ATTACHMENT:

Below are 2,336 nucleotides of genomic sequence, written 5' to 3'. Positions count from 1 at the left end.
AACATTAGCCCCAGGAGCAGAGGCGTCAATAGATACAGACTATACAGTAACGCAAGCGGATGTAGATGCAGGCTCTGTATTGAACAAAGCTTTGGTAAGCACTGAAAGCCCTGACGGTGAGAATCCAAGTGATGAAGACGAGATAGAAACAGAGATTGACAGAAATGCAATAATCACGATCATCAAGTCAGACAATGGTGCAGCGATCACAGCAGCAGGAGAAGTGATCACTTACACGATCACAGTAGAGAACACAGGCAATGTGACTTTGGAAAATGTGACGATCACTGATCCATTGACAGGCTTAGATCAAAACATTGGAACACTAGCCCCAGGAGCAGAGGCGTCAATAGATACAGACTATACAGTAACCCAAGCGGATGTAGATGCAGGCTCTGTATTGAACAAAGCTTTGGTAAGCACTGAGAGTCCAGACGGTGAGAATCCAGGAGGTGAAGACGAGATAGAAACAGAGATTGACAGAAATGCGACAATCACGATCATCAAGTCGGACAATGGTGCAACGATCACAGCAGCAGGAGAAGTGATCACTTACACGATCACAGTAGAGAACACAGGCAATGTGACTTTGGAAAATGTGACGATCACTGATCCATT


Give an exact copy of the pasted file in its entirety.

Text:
Below are 2,336 nucleotides of genomic sequence, written 5' to 3'. Positions count from 1 at the left end.
AACATTAGCCCCAGGAGCAGAGGCGTCAATAGATACAGACTATACAGTAACGCAAGCGGATGTAGATGCAGGCTCTGTATTGAACAAAGCTTTGGTAAGCACTGAAAGCCCTGACGGTGAGAATCCAAGTGATGAAGACGAGATAGAAACAGAGATTGACAGAAATGCAATAATCACGATCATCAAGTCAGACAATGGTGCAGCGATCACAGCAGCAGGAGAAGTGATCACTTACACGATCACAGTAGAGAACACAGGCAATGTGACTTTGGAAAATGTGACGATCACTGATCCATTGACAGGCTTAGATCAAAACATTGGAACACTAGCCCCAGGAGCAGAGGCGTCAATAGATACAGACTATACAGTAACCCAAGCGGATGTAGATGCAGGCTCTGTATTGAACAAAGCTTTGGTAAGCACTGAGAGTCCAGACGGTGAGAATCCAGGAGGTGAAGACGAGATAGAAACAGAGATTGACAGAAATGCGACAATCACGATCATCAAGTCGGACAATGGTGCAACGATCACAGCAGCAGGAGAAGTGATCACTTACACGATCACAGTAGAGAACACAGGCAATGTGACTTTGGAAAATGTGACGATCACTGATCCATT